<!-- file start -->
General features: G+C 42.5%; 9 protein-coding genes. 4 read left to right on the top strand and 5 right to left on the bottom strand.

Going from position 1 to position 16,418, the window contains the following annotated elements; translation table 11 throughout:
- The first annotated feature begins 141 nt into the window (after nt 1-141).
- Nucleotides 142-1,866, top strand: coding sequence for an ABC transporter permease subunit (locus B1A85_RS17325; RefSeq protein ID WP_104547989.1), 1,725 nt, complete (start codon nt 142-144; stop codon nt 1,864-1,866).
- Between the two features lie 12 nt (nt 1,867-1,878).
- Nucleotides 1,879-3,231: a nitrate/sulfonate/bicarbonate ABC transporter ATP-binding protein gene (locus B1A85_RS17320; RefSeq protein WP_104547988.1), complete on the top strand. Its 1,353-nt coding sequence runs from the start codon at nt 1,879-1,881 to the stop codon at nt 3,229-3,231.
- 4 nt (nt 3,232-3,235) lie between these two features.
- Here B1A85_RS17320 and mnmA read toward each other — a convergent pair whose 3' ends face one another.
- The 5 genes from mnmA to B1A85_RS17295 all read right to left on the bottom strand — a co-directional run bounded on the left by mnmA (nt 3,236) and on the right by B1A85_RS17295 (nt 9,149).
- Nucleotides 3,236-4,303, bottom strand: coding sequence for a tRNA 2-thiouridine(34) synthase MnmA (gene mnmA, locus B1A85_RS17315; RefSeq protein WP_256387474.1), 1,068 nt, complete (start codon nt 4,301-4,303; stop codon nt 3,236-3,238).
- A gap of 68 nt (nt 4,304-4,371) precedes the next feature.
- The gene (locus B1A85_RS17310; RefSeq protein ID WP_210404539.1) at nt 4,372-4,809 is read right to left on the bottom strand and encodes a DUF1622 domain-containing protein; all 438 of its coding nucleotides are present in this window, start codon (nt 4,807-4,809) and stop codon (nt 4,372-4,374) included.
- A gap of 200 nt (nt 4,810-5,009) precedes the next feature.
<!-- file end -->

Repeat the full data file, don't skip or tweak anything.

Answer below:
General features: G+C 42.5%; 9 protein-coding genes. 4 read left to right on the top strand and 5 right to left on the bottom strand.

Going from position 1 to position 16,418, the window contains the following annotated elements; translation table 11 throughout:
- The first annotated feature begins 141 nt into the window (after nt 1-141).
- Nucleotides 142-1,866, top strand: coding sequence for an ABC transporter permease subunit (locus B1A85_RS17325; RefSeq protein ID WP_104547989.1), 1,725 nt, complete (start codon nt 142-144; stop codon nt 1,864-1,866).
- Between the two features lie 12 nt (nt 1,867-1,878).
- Nucleotides 1,879-3,231: a nitrate/sulfonate/bicarbonate ABC transporter ATP-binding protein gene (locus B1A85_RS17320; RefSeq protein WP_104547988.1), complete on the top strand. Its 1,353-nt coding sequence runs from the start codon at nt 1,879-1,881 to the stop codon at nt 3,229-3,231.
- 4 nt (nt 3,232-3,235) lie between these two features.
- Here B1A85_RS17320 and mnmA read toward each other — a convergent pair whose 3' ends face one another.
- The 5 genes from mnmA to B1A85_RS17295 all read right to left on the bottom strand — a co-directional run bounded on the left by mnmA (nt 3,236) and on the right by B1A85_RS17295 (nt 9,149).
- Nucleotides 3,236-4,303, bottom strand: coding sequence for a tRNA 2-thiouridine(34) synthase MnmA (gene mnmA, locus B1A85_RS17315; RefSeq protein WP_256387474.1), 1,068 nt, complete (start codon nt 4,301-4,303; stop codon nt 3,236-3,238).
- A gap of 68 nt (nt 4,304-4,371) precedes the next feature.
- The gene (locus B1A85_RS17310; RefSeq protein ID WP_210404539.1) at nt 4,372-4,809 is read right to left on the bottom strand and encodes a DUF1622 domain-containing protein; all 438 of its coding nucleotides are present in this window, start codon (nt 4,807-4,809) and stop codon (nt 4,372-4,374) included.
- A gap of 200 nt (nt 4,810-5,009) precedes the next feature.